I recently attended a screening of Pedro Almodóvar’s film Talk to Her (Hable con Ella). It made me really angry, and some of the responses to the film have made me even angrier. I haven’t seen any other Almodóvar films, so I can’t discuss it in the context of his oeuvre, but I understand that rape and abuse are common themes. I also understand that he considers himself a feminist, but that doesn’t mean that his work can’t be subjected to feminist critique. I’m not going to go into every detail or layer of this film, because I want to focus on its portrayal of rape. Depictions of sexual violence in art and the media absolutely impact our perceptions of the crime in real life.
For those who haven’t seen the film but don’t mind major spoilers, these are the principal characters:
Marco: a handsome, art-loving writer who is in a relationship with–
Lydia: a bullfighter who becomes comatose after being badly injured by a bull, and dies without waking from the coma,
Benigno: a nurse at the care facility where Lydia is admitted, who is tasked with the care of–
Alicia: a young ballet student who has been comatose for four years, after being struck by a car.
Marco and Benigno become friends, and Benigno recounts his…experiences…with Alicia. It transpires that Benigno has an apartment across the street from Alicia’s ballet school, and he became obsessed with her before she went into the coma. In the beginning, the audience is led to think that maybe Benigno is just a shy guy with a crush. One day he sees Alicia drop her wallet, and he rushes to return it to her. They chat and he walks her toward her apartment. Benigno is desperate to see Alicia again, so he makes an appointment with her psychiatrist father so he can get into their apartment. *danger alert!* After the appointment, he sneaks around their house, goes into Alicia’s room and steals her hair clip, and then runs into her as she comes out of the shower. She screams and he tells her that he’s totally harmless and he just wanted to see her again. *danger alert!*
The next time Benigno sees Alicia, she’s lying in a coma in the facility where he works as a nurse. Her father wants someone to be with his daughter at all times, and Benigno is recommended for the job. Although Alicia’s father initially has reservations–he obviously doesn’t know about Benigno’s history with his daughter–ultimately Benigno and one other nurse are tasked with Alicia’s care.
Benigno is completely infatuated with Alicia, and to an extent lives vicariously through her, bizarre as that sounds. He’s taken on her interests, going to dance performances and watching films, then coming back to the hospital to tell her about them. He cuts her hair and gives her manicures and puts make-up on her face. He tells her about painting his apartment and how nice it will be when they live there together. Eventually, he tells Marco that he wants to marry Alicia, explaining that they get along better than most married couples. *danger alert!*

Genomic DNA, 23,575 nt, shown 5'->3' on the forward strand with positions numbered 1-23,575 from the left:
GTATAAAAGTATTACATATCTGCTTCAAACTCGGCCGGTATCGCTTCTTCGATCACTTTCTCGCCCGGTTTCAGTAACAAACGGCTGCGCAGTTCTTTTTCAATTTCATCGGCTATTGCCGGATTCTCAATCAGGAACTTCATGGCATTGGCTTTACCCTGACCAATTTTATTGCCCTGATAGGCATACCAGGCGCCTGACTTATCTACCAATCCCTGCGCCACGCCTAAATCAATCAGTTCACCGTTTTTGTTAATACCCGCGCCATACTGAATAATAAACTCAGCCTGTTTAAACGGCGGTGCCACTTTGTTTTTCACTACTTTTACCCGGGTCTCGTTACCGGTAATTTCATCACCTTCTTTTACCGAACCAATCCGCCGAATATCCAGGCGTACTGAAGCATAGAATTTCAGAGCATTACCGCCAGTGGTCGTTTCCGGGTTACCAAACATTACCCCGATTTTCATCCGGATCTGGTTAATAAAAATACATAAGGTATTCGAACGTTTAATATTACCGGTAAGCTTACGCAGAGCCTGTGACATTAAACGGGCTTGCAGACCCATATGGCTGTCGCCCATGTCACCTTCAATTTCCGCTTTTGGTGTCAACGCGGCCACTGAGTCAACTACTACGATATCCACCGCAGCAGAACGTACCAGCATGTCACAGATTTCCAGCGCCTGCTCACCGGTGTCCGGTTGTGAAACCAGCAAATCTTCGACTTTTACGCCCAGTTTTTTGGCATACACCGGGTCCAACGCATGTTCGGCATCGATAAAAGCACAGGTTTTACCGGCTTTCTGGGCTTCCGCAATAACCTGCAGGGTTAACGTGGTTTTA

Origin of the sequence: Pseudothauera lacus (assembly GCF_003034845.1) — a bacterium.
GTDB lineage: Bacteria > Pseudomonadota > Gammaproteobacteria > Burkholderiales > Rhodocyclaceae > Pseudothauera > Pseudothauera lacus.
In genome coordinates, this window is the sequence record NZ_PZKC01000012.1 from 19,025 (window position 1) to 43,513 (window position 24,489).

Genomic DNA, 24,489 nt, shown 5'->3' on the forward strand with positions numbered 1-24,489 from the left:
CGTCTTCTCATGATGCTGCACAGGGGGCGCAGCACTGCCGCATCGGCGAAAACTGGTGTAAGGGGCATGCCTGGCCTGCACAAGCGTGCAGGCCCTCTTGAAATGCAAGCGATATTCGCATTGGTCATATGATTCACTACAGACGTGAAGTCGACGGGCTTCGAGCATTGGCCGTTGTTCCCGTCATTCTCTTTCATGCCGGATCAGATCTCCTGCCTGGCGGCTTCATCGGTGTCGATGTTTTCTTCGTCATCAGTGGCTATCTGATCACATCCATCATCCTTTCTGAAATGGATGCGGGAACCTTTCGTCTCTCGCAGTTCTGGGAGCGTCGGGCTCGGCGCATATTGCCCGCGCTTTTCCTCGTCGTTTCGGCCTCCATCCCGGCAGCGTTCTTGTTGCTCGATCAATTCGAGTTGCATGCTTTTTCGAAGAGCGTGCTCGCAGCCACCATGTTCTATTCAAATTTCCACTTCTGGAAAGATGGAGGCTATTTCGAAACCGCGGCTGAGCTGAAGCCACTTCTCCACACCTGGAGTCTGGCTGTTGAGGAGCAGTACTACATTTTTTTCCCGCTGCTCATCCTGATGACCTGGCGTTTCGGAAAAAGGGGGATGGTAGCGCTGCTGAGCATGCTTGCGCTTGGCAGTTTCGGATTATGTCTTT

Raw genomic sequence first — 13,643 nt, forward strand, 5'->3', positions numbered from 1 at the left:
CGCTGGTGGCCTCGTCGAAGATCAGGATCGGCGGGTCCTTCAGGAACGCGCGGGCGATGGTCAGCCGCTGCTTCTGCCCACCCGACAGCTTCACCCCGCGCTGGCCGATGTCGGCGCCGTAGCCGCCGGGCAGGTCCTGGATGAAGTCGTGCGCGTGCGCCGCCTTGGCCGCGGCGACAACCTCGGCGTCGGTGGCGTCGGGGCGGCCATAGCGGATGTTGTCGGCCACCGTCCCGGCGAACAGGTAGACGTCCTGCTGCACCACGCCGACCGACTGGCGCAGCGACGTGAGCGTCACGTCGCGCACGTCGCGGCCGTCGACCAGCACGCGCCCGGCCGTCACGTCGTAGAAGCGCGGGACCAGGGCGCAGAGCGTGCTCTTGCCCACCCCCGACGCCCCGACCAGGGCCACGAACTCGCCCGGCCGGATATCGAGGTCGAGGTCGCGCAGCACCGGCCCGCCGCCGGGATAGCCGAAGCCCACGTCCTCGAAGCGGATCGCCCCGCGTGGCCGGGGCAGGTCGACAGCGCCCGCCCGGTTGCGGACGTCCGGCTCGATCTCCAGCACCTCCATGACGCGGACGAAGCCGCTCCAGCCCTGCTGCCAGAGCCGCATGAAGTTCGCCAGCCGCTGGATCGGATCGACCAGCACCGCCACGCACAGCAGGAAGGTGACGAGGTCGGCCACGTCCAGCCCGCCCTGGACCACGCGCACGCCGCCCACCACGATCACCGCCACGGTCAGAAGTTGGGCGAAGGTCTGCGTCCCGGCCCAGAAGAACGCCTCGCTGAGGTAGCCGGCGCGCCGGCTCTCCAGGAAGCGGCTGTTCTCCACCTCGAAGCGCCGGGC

“Alicia cannot, with any part of her body, say ‘I do,’” Marco splutters. He tells Benigno not to tell anyone else or he’ll get in trouble. What he should have done, of course, is tell the hospital authorities right away, because *danger alert!* this is NOT normal. Alicia is comatose. She cannot express her own thoughts, emotions, or opinions. She is unable to articulate what she wants to happen to her own body. She is completely helpless and dependent. She is, to someone like Benigno, perfectly suited to function as a beautiful blank slate onto which he can project his own fantasies. (And I do think it’s fitting that she’s a ballet dancer, because trust me, fantasy projection comes with the field.) He has placed her on a pedestal of ideal, mysterious womanhood, and has created a relationship that exists only in his mind. If Almodóvar is making a point about silenced women being placed on pedestals of mystery rather than treated as real human beings with their own thoughts and feelings, and being mainly considered useful for alleviating a man’s Profound Loneliness and making his life worth living, I completely take it. I just don’t like the way the next events are handled.
After Lydia’s death, Marco leaves to travel abroad. Back at the hospital, the staff have realized that Alicia is pregnant, which means only one thing–someone raped her, because a comatose woman CANNOT consent to sex. I shouldn’t have to clarify that point, but I feel that it needs to be emphasized. And I’m happy to say that the hospital staff call it what it is–rape–and that Benigno goes to jail, where he receives a diagnosis of psychopathy.
To a certain extent, Marco plays the role of the audience. We see Benigno as Marco sees him; perhaps an eccentric but basically harmless person who devotes his life to caring for Alicia–although, if you’re paying attention, you should be creeped out by a lot of things he says and does. When Marco returns home he visits Benigno in jail, and is both appalled by the crime and insistent that he’s still Benigno’s friend. He finds out that Alicia gave birth to a stillborn baby and, shockingly, came out of the coma. He tries to convince Benigno’s lawyer that Benigno should be informed, but the lawyer, thank goodness, puts his foot down and says that Benigno does not deserve to know that Alicia is out in the world rebuilding her life. Benigno decides to take an overdose of drugs to put himself in a coma, and instead kills himself.